Network Working Group
Request for Comments: 5260
Category: Standards Track
N. Freed
Sun Microsystems
July 2008

Sieve Email Filtering: Date and Index Extensions

Status of This Memo

This document specifies an Internet standards track protocol for the Internet community, and requests discussion and suggestions for improvements. Please refer to the current edition of the "Internet Official Protocol Standards" (STD 1) for the standardization state and status of this protocol. Distribution of this memo is unlimited.


This document describes the "date" and "index" extensions to the Sieve email filtering language. The "date" extension gives Sieve the ability to test date and time values in various ways. The "index" extension provides a means to limit header and address tests to specific instances of header fields when header fields are repeated.

Table of Contents

   1.  Introduction . . . . . . . . . . . . . . . . . . . . . . . . .  2
   2.  Conventions Used in This Document  . . . . . . . . . . . . . .  2
   3.  Capability Identifiers . . . . . . . . . . . . . . . . . . . .  3
   4.  Date Test  . . . . . . . . . . . . . . . . . . . . . . . . . .  3
     4.1.  Zone and Originalzone Arguments  . . . . . . . . . . . . .  4
     4.2.  Date-part Argument . . . . . . . . . . . . . . . . . . . .  4
     4.3.  Comparator Interactions with Date-part Arguments . . . . .  5
     4.4.  Examples . . . . . . . . . . . . . . . . . . . . . . . . .  6
   5.  Currentdate Test . . . . . . . . . . . . . . . . . . . . . . .  6
     5.1.  Examples . . . . . . . . . . . . . . . . . . . . . . . . .  6
   6.  Index Extension  . . . . . . . . . . . . . . . . . . . . . . .  7
     6.1.  Example  . . . . . . . . . . . . . . . . . . . . . . . . .  8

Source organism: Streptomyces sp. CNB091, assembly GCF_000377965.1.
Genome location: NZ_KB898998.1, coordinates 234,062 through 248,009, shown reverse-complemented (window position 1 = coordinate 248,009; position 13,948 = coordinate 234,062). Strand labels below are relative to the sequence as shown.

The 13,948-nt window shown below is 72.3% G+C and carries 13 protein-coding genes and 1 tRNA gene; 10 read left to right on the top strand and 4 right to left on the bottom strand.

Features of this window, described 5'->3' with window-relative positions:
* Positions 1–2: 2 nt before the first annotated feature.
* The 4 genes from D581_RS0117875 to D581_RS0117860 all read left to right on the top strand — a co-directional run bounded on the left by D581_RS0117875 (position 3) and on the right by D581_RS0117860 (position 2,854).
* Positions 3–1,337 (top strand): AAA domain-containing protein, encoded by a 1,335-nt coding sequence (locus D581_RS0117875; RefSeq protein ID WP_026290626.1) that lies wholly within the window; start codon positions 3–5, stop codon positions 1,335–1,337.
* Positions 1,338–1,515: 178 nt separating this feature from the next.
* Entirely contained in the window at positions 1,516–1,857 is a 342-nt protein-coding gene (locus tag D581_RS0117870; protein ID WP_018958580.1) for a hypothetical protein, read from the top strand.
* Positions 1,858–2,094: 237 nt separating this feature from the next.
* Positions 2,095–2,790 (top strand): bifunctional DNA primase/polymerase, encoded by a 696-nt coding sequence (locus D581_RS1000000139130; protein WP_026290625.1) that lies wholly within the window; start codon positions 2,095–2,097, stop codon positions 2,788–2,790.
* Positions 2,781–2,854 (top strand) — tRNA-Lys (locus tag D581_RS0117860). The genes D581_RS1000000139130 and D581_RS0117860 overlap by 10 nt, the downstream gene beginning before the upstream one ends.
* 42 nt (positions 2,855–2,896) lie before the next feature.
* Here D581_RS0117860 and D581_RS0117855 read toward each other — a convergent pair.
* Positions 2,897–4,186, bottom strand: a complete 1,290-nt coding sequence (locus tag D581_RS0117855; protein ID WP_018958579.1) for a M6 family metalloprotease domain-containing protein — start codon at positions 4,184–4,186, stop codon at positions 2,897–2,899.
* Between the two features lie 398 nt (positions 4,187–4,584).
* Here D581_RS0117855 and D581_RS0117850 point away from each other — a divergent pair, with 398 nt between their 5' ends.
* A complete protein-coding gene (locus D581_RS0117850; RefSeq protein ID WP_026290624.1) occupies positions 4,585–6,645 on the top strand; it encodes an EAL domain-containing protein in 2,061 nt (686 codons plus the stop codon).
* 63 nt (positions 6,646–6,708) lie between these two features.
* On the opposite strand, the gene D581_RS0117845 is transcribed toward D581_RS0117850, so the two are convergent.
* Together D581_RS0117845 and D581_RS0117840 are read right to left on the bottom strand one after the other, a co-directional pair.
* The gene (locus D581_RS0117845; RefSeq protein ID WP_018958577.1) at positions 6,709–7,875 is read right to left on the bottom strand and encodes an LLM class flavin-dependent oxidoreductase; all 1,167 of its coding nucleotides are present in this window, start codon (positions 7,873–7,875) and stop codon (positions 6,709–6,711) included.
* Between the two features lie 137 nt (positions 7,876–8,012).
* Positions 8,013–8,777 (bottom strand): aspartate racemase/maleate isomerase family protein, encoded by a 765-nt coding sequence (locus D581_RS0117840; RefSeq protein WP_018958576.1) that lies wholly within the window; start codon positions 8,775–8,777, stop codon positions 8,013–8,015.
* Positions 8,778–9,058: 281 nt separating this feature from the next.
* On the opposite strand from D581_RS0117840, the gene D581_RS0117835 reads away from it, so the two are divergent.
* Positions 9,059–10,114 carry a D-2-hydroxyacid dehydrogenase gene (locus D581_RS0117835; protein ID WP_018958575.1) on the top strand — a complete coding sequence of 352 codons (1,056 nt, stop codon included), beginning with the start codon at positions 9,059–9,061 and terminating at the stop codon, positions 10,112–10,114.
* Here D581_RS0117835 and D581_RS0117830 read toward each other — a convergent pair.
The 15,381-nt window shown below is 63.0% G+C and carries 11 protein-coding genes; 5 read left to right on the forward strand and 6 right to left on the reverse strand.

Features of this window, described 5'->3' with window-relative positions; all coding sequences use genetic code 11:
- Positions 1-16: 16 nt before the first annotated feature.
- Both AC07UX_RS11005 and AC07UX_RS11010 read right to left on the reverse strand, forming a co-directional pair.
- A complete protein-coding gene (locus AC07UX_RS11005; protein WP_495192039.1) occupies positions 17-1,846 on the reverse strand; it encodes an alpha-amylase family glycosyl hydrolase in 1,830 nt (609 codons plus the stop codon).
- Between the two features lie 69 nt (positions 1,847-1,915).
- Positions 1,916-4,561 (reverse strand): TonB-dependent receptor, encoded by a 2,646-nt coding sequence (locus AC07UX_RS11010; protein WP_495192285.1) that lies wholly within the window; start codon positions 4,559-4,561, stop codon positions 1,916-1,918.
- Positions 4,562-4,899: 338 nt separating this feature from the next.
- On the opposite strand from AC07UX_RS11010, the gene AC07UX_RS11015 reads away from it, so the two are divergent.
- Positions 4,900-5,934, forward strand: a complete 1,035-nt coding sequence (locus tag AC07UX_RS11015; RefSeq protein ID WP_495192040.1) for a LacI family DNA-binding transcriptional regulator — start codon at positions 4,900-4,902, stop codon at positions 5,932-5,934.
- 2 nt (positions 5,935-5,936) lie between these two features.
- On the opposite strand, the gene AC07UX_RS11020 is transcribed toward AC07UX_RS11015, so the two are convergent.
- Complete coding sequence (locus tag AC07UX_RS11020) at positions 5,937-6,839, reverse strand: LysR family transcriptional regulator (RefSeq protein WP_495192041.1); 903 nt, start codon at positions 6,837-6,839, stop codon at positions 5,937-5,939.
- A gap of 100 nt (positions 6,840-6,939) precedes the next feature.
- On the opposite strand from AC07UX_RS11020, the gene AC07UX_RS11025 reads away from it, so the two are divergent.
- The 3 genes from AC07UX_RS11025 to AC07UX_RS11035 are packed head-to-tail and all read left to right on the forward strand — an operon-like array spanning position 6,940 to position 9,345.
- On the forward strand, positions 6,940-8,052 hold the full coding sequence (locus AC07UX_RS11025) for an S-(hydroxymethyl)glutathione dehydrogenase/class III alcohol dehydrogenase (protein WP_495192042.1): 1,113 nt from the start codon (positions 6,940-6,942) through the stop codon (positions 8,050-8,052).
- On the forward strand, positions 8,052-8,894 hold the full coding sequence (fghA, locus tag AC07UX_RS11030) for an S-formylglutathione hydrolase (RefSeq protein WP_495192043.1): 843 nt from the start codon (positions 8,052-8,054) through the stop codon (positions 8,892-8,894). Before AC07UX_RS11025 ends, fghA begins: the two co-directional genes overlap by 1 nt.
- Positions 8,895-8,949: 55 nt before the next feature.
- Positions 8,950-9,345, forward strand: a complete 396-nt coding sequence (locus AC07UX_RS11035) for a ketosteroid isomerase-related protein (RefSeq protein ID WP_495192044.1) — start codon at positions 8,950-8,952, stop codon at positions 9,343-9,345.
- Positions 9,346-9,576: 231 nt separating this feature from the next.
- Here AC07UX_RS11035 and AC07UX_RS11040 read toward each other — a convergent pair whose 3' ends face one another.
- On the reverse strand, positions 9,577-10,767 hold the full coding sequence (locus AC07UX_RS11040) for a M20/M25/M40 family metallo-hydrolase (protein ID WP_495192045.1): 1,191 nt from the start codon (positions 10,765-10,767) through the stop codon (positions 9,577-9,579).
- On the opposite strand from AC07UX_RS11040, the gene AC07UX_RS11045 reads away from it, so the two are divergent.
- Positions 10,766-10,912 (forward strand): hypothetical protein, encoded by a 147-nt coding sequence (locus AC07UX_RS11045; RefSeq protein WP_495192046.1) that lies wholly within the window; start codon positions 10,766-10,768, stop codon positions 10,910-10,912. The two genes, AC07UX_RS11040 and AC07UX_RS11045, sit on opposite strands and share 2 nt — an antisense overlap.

7.  Security Considerations  . . . . . . . . . . . . . . . . . . .  8
   8.  IANA Considerations  . . . . . . . . . . . . . . . . . . . . .  9
   9.  References . . . . . . . . . . . . . . . . . . . . . . . . . .  9
     9.1.  Normative References . . . . . . . . . . . . . . . . . . .  9
     9.2.  Informative References . . . . . . . . . . . . . . . . . . 10
   Appendix A.  Julian Date Conversions . . . . . . . . . . . . . . . 11
   Appendix B.  Acknowledgements  . . . . . . . . . . . . . . . . . . 12

1. Introduction

Sieve [RFC5228] is a language for filtering email messages at or around the time of final delivery. It is designed to be implementable on either a mail client or mail server. It is meant to be extensible, simple, and independent of access protocol, mail architecture, and operating system. It is suitable for running on a mail server where users may not be allowed to execute arbitrary programs, such as on black box Internet Message Access Protocol [RFC3501] servers, as it does not have user-controlled loops or the ability to run external programs.

The "date" extension provides a new date test to extract and match date/time information from structured header fields. The date test is similar in concept to the address test specified in [RFC5228], which performs similar operations on addresses in header fields.

The "date" extension also provides a currentdate test that operates on the date and time when the Sieve script is executed.

Some header fields containing date/time information, e.g., Received:, naturally occur more than once in a single header. In such cases it is useful to be able to restrict the date test to some subset of the fields that are present. For example, it may be useful to apply a date test to the last (earliest) Received: field. Additionally, it may also be useful to apply similar restrictions to either the header or address tests specified in [RFC5228].